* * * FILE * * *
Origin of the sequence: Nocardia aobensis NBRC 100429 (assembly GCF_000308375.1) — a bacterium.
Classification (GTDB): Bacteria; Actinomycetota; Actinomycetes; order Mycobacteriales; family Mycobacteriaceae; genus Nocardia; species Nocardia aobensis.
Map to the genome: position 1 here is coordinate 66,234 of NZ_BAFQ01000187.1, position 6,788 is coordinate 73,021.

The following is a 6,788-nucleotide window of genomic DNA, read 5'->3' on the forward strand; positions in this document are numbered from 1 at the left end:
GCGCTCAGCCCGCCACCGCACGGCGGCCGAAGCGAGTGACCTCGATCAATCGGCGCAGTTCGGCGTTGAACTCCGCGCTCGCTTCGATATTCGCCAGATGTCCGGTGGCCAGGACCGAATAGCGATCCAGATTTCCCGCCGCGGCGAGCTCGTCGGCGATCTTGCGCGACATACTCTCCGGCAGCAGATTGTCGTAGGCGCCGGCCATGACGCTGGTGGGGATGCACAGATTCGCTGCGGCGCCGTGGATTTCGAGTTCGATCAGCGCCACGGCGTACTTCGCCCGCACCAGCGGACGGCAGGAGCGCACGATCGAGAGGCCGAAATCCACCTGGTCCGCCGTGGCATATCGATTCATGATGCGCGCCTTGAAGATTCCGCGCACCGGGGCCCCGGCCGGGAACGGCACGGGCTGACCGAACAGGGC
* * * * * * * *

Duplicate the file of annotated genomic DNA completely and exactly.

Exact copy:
Origin of the sequence: Nocardia aobensis NBRC 100429 (assembly GCF_000308375.1) — a bacterium.
Classification (GTDB): Bacteria; Actinomycetota; Actinomycetes; order Mycobacteriales; family Mycobacteriaceae; genus Nocardia; species Nocardia aobensis.
Map to the genome: position 1 here is coordinate 66,234 of NZ_BAFQ01000187.1, position 6,788 is coordinate 73,021.

The following is a 6,788-nucleotide window of genomic DNA, read 5'->3' on the forward strand; positions in this document are numbered from 1 at the left end:
GCGCTCAGCCCGCCACCGCACGGCGGCCGAAGCGAGTGACCTCGATCAATCGGCGCAGTTCGGCGTTGAACTCCGCGCTCGCTTCGATATTCGCCAGATGTCCGGTGGCCAGGACCGAATAGCGATCCAGATTTCCCGCCGCGGCGAGCTCGTCGGCGATCTTGCGCGACATACTCTCCGGCAGCAGATTGTCGTAGGCGCCGGCCATGACGCTGGTGGGGATGCACAGATTCGCTGCGGCGCCGTGGATTTCGAGTTCGATCAGCGCCACGGCGTACTTCGCCCGCACCAGCGGACGGCAGGAGCGCACGATCGAGAGGCCGAAATCCACCTGGTCCGCCGTGGCATATCGATTCATGATGCGCGCCTTGAAGATTCCGCGCACCGGGGCCCCGGCCGGGAACGGCACGGGCTGACCGAACAGGGC